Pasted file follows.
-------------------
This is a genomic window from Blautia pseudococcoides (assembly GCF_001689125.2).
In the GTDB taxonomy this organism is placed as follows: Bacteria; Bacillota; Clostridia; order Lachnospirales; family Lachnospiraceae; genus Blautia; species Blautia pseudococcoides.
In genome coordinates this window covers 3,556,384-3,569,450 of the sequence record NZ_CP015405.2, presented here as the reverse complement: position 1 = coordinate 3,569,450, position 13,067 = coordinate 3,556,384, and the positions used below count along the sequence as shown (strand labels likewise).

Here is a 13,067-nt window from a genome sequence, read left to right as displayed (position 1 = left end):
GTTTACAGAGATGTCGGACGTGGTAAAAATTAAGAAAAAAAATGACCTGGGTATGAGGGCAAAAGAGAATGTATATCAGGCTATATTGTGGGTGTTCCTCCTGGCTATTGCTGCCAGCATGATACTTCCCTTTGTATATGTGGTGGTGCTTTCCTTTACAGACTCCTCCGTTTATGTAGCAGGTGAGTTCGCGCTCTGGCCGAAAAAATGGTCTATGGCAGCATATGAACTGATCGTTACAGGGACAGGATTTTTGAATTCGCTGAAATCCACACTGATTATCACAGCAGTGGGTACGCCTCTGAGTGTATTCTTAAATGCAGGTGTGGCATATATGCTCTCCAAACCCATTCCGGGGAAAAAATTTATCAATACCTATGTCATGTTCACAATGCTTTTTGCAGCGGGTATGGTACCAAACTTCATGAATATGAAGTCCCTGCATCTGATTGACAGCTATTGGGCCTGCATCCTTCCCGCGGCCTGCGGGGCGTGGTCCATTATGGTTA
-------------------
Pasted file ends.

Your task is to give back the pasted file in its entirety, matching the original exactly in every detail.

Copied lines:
This is a genomic window from Blautia pseudococcoides (assembly GCF_001689125.2).
In the GTDB taxonomy this organism is placed as follows: Bacteria; Bacillota; Clostridia; order Lachnospirales; family Lachnospiraceae; genus Blautia; species Blautia pseudococcoides.
In genome coordinates this window covers 3,556,384-3,569,450 of the sequence record NZ_CP015405.2, presented here as the reverse complement: position 1 = coordinate 3,569,450, position 13,067 = coordinate 3,556,384, and the positions used below count along the sequence as shown (strand labels likewise).

Here is a 13,067-nt window from a genome sequence, read left to right as displayed (position 1 = left end):
GTTTACAGAGATGTCGGACGTGGTAAAAATTAAGAAAAAAAATGACCTGGGTATGAGGGCAAAAGAGAATGTATATCAGGCTATATTGTGGGTGTTCCTCCTGGCTATTGCTGCCAGCATGATACTTCCCTTTGTATATGTGGTGGTGCTTTCCTTTACAGACTCCTCCGTTTATGTAGCAGGTGAGTTCGCGCTCTGGCCGAAAAAATGGTCTATGGCAGCATATGAACTGATCGTTACAGGGACAGGATTTTTGAATTCGCTGAAATCCACACTGATTATCACAGCAGTGGGTACGCCTCTGAGTGTATTCTTAAATGCAGGTGTGGCATATATGCTCTCCAAACCCATTCCGGGGAAAAAATTTATCAATACCTATGTCATGTTCACAATGCTTTTTGCAGCGGGTATGGTACCAAACTTCATGAATATGAAGTCCCTGCATCTGATTGACAGCTATTGGGCCTGCATCCTTCCCGCGGCCTGCGGGGCGTGGTCCATTATGGTTA